LMU Researchers have made it possible to tweak the color of light emitted by an LED by modifying the size of their semiconductor crystals. They recently discovered a clever and cost-effective way of accomplishing this, which lends itself to mass-scale production.
Credit: Foto Ruhrgebiet / fotolia.com
In contrast to the old incandescent light bulb, light-emitting diodes (LEDs) generate light of a distinct color within the spectral range from the infrared to the ultraviolet. The precise wavelength of the emission is established by the chemical composition of the semiconductor used, which is the critical component of these devices. In the case of a few semiconducting materials, the color can also be tweaked by suitably altering the size of the crystals of which the light-emitting layer is composed. In crystals with dimensions of a few nanometers, quantum mechanical effects start to become prominent.
LMU Researchers in partnership with colleagues at the University of Linz (Austria) have currently formulated a technique for the creation of semiconducting nanocrystals of specific size based on the inexpensive mineral oxide known as perovskite. These crystals are very stable, which guarantees that the LEDs display high color fidelity – a vital criterion of quality. Furthermore, the resulting semiconductors can be printed on appropriate surfaces and are therefore predestined for the production of LEDs for use in displays.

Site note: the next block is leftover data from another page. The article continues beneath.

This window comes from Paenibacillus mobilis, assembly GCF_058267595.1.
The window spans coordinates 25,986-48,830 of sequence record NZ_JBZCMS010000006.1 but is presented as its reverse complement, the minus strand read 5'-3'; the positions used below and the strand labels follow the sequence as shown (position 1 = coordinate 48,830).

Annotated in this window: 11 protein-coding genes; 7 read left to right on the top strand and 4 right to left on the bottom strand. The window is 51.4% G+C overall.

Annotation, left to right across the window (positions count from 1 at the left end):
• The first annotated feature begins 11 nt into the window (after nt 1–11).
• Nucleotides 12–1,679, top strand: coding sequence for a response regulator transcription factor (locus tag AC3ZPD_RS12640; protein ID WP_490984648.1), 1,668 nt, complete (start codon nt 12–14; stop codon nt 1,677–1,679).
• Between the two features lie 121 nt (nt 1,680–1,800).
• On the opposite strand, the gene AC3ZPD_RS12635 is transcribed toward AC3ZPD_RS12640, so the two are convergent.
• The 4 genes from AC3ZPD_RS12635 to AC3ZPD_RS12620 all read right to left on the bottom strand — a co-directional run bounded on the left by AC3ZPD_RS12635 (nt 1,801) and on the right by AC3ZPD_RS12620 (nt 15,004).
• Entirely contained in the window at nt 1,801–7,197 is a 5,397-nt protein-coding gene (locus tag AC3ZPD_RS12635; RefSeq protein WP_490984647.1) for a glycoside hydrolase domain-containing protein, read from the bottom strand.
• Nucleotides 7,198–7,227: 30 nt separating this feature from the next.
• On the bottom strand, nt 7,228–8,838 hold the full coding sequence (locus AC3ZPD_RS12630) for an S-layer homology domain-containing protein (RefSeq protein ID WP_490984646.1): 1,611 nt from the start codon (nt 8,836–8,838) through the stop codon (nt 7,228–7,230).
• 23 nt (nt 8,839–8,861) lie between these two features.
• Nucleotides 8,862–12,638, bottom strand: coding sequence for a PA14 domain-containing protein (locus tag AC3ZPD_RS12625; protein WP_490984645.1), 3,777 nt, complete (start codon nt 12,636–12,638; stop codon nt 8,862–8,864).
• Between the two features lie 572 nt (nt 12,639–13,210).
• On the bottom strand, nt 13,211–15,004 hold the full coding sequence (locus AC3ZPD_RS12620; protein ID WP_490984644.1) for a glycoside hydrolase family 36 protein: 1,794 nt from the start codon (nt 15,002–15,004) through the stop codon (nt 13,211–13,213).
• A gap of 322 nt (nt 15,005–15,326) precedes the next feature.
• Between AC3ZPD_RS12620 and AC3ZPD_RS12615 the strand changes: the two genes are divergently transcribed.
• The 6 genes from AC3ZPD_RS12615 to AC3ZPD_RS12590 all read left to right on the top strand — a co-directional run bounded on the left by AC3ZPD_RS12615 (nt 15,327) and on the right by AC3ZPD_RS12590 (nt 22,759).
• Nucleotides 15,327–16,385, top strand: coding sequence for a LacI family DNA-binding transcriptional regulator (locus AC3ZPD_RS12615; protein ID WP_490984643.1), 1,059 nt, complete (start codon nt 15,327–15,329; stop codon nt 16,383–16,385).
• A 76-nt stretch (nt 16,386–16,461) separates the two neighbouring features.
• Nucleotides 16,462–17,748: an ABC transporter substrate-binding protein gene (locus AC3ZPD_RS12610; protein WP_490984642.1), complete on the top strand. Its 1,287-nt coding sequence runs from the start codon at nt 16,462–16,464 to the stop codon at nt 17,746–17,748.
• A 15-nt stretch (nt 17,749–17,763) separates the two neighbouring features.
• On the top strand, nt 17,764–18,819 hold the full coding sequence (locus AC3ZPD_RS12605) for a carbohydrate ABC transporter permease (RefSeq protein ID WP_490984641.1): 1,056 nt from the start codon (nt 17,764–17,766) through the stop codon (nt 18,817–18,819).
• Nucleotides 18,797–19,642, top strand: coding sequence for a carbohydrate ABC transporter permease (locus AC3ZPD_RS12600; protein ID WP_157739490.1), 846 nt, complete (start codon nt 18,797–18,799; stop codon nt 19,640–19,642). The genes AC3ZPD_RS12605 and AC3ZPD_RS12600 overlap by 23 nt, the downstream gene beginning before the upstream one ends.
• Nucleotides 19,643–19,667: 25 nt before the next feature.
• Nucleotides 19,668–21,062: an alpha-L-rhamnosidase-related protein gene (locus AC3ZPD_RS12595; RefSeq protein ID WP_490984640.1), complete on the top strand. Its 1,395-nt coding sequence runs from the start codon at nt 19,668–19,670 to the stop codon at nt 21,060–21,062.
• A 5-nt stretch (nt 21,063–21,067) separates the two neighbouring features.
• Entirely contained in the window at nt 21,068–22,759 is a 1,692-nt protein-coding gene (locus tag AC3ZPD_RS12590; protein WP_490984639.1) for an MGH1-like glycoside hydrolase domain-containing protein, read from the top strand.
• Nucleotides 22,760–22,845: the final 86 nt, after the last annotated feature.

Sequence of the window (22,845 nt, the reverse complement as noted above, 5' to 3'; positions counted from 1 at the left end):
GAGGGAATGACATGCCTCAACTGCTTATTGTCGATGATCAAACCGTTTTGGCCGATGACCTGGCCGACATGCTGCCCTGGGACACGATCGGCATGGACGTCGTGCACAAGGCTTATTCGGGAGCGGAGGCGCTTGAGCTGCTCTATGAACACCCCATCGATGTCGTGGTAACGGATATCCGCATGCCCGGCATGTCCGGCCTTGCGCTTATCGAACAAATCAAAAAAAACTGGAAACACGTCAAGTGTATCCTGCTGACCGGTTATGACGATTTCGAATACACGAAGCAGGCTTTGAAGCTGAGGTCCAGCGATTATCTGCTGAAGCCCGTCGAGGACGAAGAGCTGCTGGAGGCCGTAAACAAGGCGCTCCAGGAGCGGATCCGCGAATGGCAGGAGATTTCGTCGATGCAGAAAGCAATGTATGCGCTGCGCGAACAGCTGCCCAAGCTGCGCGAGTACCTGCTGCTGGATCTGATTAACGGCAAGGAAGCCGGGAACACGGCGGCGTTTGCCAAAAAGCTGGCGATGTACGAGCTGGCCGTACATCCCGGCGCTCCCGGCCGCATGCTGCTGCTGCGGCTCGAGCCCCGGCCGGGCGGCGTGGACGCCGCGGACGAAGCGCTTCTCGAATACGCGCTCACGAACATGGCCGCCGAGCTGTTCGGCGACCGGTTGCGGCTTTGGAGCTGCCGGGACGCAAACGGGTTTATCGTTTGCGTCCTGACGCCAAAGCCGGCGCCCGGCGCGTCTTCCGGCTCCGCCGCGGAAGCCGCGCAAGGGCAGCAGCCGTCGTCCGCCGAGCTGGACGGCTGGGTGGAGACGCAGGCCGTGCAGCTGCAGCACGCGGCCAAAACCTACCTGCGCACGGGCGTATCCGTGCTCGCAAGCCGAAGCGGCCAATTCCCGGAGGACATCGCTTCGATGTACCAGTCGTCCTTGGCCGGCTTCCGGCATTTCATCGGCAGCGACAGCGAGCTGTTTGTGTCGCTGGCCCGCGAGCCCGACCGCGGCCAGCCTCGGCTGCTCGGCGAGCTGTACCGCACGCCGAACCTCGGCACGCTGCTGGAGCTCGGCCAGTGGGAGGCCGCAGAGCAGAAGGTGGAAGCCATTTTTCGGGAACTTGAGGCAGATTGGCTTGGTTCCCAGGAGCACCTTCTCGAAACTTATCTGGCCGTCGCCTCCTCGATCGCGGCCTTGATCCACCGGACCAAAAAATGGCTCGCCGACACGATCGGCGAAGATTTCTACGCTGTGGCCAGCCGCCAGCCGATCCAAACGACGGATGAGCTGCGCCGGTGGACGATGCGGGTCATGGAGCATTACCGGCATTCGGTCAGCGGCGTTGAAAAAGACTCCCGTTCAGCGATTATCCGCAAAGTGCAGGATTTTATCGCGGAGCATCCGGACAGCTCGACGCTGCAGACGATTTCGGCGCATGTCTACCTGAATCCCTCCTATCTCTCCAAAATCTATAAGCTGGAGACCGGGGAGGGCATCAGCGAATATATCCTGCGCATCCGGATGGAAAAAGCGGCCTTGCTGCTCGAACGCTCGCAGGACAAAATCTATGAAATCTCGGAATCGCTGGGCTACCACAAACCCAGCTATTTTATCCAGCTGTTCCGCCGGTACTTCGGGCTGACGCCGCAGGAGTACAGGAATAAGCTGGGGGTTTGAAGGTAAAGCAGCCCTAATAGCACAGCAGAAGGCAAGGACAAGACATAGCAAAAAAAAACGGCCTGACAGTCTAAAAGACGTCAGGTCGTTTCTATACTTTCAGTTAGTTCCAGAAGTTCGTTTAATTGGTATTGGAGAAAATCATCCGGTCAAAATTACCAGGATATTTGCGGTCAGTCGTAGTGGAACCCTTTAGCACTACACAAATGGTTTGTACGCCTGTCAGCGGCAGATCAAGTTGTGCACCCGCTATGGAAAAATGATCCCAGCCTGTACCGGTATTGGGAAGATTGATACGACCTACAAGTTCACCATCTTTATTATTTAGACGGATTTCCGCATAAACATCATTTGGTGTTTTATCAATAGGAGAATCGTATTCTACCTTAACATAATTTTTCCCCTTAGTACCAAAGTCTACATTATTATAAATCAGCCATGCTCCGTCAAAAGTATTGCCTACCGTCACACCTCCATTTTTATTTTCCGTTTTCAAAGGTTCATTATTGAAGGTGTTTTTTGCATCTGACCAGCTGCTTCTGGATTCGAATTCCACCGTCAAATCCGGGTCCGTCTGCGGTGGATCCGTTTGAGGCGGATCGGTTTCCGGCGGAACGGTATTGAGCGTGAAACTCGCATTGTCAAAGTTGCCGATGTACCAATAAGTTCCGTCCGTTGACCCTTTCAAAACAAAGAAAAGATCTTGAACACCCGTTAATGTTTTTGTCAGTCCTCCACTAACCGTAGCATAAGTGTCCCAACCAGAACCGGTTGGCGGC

The key element in the new technique is a thin wafer, measuring only a few nanometers in thickness, which is patterned to resemble a waffle. The depressions act as miniature reaction vessels, whose volume and shape eventually define the final size of the nanocrystals.
Optimal measurements of the size of the crystals were obtained using a fine beam of high-energy X-radiation at the Deutsche Elektronen-Synchrotron (DESY) in Hamburg.
Dr. Bert Nickel,
LMU Researcher and Member of the Nanosystems Initiative Munich (NIM), a Cluster of Excellence
Moreover, the wafers are made by means of a cost-effective electrochemical process, and can be formed directly into LEDs.
Our nanostructure oxide layers also prevent contact between the semiconductor crystals and deleterious environmental factors such as free oxygen and water, which would otherwise limit the working lifetime of the LEDs.
Dr. Martin Kaltenbrunner, the Johannes Kepler University, Linz
In the following step, the team wants to further improve the efficiency of these diodes, and study their potential for use in other applications, such as flexible displays.